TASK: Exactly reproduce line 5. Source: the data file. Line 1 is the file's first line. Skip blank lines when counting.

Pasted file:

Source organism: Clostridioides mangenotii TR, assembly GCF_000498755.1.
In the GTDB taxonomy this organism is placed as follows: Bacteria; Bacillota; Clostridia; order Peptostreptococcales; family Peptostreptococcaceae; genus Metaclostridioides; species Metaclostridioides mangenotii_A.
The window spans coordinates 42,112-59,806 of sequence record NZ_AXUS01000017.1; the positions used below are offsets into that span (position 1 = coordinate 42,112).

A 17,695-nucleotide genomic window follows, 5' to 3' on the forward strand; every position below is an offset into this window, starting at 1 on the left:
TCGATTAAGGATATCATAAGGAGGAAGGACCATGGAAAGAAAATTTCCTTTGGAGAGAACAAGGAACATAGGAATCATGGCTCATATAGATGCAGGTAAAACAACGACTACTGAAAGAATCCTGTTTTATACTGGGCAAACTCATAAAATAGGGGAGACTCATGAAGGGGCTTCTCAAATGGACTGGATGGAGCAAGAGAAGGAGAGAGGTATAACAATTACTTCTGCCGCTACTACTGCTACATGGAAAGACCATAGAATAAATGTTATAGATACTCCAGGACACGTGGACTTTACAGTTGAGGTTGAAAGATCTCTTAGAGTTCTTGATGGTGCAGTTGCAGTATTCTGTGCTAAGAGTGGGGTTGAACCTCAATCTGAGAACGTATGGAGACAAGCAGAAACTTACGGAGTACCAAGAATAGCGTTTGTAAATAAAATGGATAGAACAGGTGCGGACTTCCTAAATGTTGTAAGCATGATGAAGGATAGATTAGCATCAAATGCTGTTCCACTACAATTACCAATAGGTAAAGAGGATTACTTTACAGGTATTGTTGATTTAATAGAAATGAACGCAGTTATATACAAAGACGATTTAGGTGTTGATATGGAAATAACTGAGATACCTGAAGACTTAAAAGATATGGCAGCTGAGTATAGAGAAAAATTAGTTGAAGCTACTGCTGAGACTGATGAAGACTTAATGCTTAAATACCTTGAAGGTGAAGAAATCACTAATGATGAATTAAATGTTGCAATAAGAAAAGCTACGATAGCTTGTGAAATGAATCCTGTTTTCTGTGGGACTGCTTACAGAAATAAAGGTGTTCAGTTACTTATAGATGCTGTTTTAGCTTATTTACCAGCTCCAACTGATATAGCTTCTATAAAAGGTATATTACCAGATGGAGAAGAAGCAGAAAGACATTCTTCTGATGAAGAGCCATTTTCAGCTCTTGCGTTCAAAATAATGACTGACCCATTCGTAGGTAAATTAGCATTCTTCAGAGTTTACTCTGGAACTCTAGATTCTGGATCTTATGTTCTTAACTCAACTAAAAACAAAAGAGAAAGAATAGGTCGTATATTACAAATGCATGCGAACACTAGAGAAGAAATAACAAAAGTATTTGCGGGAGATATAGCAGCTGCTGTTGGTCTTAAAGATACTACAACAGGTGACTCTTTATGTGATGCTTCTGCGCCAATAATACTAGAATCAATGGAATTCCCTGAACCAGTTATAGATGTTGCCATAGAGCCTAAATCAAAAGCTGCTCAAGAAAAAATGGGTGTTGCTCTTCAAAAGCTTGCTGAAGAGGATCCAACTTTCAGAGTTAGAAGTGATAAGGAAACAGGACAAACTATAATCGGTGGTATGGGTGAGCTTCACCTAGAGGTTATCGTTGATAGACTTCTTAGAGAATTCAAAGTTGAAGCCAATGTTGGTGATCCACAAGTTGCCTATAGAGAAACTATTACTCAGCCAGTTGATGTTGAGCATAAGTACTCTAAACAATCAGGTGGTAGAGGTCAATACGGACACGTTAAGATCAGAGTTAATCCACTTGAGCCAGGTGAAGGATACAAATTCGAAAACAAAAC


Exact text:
TCGATTAAGGATATCATAAGGAGGAAGGACCATGGAAAGAAAATTTCCTTTGGAGAGAACAAGGAACATAGGAATCATGGCTCATATAGATGCAGGTAAAACAACGACTACTGAAAGAATCCTGTTTTATACTGGGCAAACTCATAAAATAGGGGAGACTCATGAAGGGGCTTCTCAAATGGACTGGATGGAGCAAGAGAAGGAGAGAGGTATAACAATTACTTCTGCCGCTACTACTGCTACATGGAAAGACCATAGAATAAATGTTATAGATACTCCAGGACACGTGGACTTTACAGTTGAGGTTGAAAGATCTCTTAGAGTTCTTGATGGTGCAGTTGCAGTATTCTGTGCTAAGAGTGGGGTTGAACCTCAATCTGAGAACGTATGGAGACAAGCAGAAACTTACGGAGTACCAAGAATAGCGTTTGTAAATAAAATGGATAGAACAGGTGCGGACTTCCTAAATGTTGTAAGCATGATGAAGGATAGATTAGCATCAAATGCTGTTCCACTACAATTACCAATAGGTAAAGAGGATTACTTTACAGGTATTGTTGATTTAATAGAAATGAACGCAGTTATATACAAAGACGATTTAGGTGTTGATATGGAAATAACTGAGATACCTGAAGACTTAAAAGATATGGCAGCTGAGTATAGAGAAAAATTAGTTGAAGCTACTGCTGAGACTGATGAAGACTTAATGCTTAAATACCTTGAAGGTGAAGAAATCACTAATGATGAATTAAATGTTGCAATAAGAAAAGCTACGATAGCTTGTGAAATGAATCCTGTTTTCTGTGGGACTGCTTACAGAAATAAAGGTGTTCAGTTACTTATAGATGCTGTTTTAGCTTATTTACCAGCTCCAACTGATATAGCTTCTATAAAAGGTATATTACCAGATGGAGAAGAAGCAGAAAGACATTCTTCTGATGAAGAGCCATTTTCAGCTCTTGCGTTCAAAATAATGACTGACCCATTCGTAGGTAAATTAGCATTCTTCAGAGTTTACTCTGGAACTCTAGATTCTGGATCTTATGTTCTTAACTCAACTAAAAACAAAAGAGAAAGAATAGGTCGTATATTACAAATGCATGCGAACACTAGAGAAGAAATAACAAAAGTATTTGCGGGAGATATAGCAGCTGCTGTTGGTCTTAAAGATACTACAACAGGTGACTCTTTATGTGATGCTTCTGCGCCAATAATACTAGAATCAATGGAATTCCCTGAACCAGTTATAGATGTTGCCATAGAGCCTAAATCAAAAGCTGCTCAAGAAAAAATGGGTGTTGCTCTTCAAAAGCTTGCTGAAGAGGATCCAACTTTCAGAGTTAGAAGTGATAAGGAAACAGGACAAACTATAATCGGTGGTATGGGTGAGCTTCACCTAGAGGTTATCGTTGATAGACTTCTTAGAGAATTCAAAGTTGAAGCCAATGTTGGTGATCCACAAGTTGCCTATAGAGAAACTATTACTCAGCCAGTTGATGTTGAGCATAAGTACTCTAAACAATCAGGTGGTAGAGGTCAATACGGACACGTTAAGATCAGAGTTAATCCACTTGAGCCAGGTGAAGGATACAAATTCGAAAACAAAAC